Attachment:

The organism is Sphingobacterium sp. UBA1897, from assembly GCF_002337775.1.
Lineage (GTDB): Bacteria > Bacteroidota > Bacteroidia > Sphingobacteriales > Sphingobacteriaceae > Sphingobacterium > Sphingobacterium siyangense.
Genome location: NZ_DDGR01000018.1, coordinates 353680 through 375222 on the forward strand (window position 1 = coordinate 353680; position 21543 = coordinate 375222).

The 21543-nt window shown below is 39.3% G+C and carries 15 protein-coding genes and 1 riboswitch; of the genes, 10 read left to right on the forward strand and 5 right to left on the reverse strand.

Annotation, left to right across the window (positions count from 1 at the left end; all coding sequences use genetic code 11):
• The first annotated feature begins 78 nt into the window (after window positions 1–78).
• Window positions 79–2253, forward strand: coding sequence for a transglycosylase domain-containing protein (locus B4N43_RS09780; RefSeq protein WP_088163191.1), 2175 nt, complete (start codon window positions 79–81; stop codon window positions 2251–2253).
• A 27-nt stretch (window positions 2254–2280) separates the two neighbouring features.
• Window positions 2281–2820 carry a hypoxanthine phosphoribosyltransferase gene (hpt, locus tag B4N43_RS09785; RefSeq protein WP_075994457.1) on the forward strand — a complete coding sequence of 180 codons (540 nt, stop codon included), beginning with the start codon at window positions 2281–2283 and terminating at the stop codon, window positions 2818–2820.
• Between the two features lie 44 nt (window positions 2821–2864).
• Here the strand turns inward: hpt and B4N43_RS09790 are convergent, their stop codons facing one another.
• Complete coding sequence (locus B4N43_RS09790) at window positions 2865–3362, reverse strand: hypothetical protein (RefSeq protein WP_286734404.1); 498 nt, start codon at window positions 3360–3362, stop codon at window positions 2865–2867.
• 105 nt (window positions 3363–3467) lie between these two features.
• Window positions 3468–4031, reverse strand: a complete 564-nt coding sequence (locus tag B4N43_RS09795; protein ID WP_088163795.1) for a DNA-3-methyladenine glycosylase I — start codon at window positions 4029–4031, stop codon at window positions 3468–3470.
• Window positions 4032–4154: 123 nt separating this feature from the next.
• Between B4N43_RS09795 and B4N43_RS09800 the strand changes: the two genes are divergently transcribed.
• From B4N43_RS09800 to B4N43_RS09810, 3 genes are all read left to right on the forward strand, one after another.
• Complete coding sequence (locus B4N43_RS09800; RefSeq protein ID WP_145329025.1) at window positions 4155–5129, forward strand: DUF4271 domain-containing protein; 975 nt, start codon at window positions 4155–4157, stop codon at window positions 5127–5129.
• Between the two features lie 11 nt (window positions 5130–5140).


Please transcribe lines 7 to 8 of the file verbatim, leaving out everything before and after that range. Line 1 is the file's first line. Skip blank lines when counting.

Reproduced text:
• Window positions 79–2253, forward strand: coding sequence for a transglycosylase domain-containing protein (locus B4N43_RS09780; RefSeq protein WP_088163191.1), 2175 nt, complete (start codon window positions 79–81; stop codon window positions 2251–2253).
• A 27-nt stretch (window positions 2254–2280) separates the two neighbouring features.